One of the lasting images of the Major League Baseball season so far is the horrified reaction of Chicago Cubs outfielder Albert Almora Jr. after a foul ball off his bat sent a young girl to the hospital last Wednesday in Houston.

"Prayers right now," a still shaken Almora said in the clubhouse afterward. "That's really all I can control."

MLB has tried to control the risks inherent to attending games. Following recommendations from the league office, all 30 teams had expanded their protective netting to at least the far ends of the dugouts by the start of the 2018 season after several fans were injured by foul balls in 2017. The injury involving the girl at Houston's Minute Made Park has renewed debate over whether protections should extend down the foul lines. Amora, in his locker room moment of remorse, stated, "I want to put a net around the whole stadium."

Related: Netting Needs Highlighted After Child Hit by Foul Ball

But MLB commissioner Paul Manfred was not willing to go that far Tuesday. Not yet. Not mid-season, anyway.

"It's very difficult given how far the clubs have gone with the netting to make changes during the year, because they really are structural issues," Manfred said, as reported by the Associated Press. "But because safety is so important, I'm sure that conversation will begin and continue into the offseason."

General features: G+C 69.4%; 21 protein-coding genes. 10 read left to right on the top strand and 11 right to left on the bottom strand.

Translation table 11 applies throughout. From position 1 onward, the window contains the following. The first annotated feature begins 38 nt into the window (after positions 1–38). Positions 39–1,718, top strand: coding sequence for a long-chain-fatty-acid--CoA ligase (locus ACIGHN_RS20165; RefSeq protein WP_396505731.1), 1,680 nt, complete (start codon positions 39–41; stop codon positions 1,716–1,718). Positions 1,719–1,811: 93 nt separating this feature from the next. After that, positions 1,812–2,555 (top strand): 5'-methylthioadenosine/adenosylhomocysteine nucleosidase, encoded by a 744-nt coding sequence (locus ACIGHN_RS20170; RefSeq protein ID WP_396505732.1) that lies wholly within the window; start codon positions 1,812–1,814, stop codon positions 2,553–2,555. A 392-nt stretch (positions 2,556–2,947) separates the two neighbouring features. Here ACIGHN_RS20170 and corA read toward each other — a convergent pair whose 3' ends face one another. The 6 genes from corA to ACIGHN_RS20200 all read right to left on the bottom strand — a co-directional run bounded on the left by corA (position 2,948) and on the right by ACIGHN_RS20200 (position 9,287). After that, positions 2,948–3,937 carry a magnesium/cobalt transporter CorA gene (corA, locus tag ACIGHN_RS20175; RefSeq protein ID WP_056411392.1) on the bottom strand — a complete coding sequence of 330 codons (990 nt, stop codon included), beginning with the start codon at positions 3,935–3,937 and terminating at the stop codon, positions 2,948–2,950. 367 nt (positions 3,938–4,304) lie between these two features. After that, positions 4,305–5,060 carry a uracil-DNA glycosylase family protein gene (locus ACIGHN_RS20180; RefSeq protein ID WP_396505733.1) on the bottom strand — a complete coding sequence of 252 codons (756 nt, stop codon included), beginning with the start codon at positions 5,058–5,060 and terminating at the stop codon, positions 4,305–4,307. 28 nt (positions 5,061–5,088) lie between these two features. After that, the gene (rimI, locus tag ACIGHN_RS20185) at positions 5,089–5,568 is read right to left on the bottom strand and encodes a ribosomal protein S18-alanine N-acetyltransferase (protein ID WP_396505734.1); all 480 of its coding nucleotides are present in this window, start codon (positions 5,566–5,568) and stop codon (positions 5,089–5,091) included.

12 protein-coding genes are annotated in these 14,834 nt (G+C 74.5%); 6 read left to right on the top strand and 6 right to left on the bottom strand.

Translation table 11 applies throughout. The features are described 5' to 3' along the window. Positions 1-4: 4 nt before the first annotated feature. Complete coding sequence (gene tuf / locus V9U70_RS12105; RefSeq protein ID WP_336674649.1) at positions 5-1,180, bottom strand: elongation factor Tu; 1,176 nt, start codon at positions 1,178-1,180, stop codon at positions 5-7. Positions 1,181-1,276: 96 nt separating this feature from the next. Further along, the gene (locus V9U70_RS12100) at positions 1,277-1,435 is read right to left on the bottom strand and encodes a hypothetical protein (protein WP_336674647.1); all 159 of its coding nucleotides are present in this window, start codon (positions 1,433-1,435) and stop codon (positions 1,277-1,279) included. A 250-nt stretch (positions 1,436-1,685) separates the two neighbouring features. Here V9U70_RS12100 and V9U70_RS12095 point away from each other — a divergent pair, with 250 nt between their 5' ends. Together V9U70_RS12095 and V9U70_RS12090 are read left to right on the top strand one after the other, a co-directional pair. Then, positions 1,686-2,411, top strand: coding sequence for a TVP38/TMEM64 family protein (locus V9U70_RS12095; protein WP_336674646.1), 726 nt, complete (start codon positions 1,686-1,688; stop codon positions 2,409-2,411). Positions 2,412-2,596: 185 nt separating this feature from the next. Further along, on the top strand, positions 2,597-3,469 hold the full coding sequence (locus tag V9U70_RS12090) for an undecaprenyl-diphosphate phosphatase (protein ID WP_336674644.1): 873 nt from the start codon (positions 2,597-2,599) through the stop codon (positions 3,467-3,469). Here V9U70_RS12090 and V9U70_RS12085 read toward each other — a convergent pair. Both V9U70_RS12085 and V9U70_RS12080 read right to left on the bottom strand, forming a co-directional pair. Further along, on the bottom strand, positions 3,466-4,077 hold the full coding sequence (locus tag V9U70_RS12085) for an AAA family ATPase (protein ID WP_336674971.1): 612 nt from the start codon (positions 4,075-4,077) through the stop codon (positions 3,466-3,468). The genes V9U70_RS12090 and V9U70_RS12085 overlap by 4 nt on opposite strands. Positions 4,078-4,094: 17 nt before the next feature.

The shock of last week's incident even reverberated to the collegiate level.

Related: Netting Inspected Ahead of NCAA Baseball Regionals

"Look, I think it is important that we continue to focus on fan safety," Manfred said. "If that means that the netting has to go beyond the dugouts, so be it. Each ballpark is different. The reason I hesitate with 'beyond the dugout,' I mean, a lot of clubs are beyond the dugout already. But there is a balance here. We do have fans that are vocal about the fact that they don't want to sit behind nets. I think that we have struck the balance in favor of fan safety so far, and I think we will continue to do that going forward."

Paul Steinbach is Senior Editor of Athletic Business.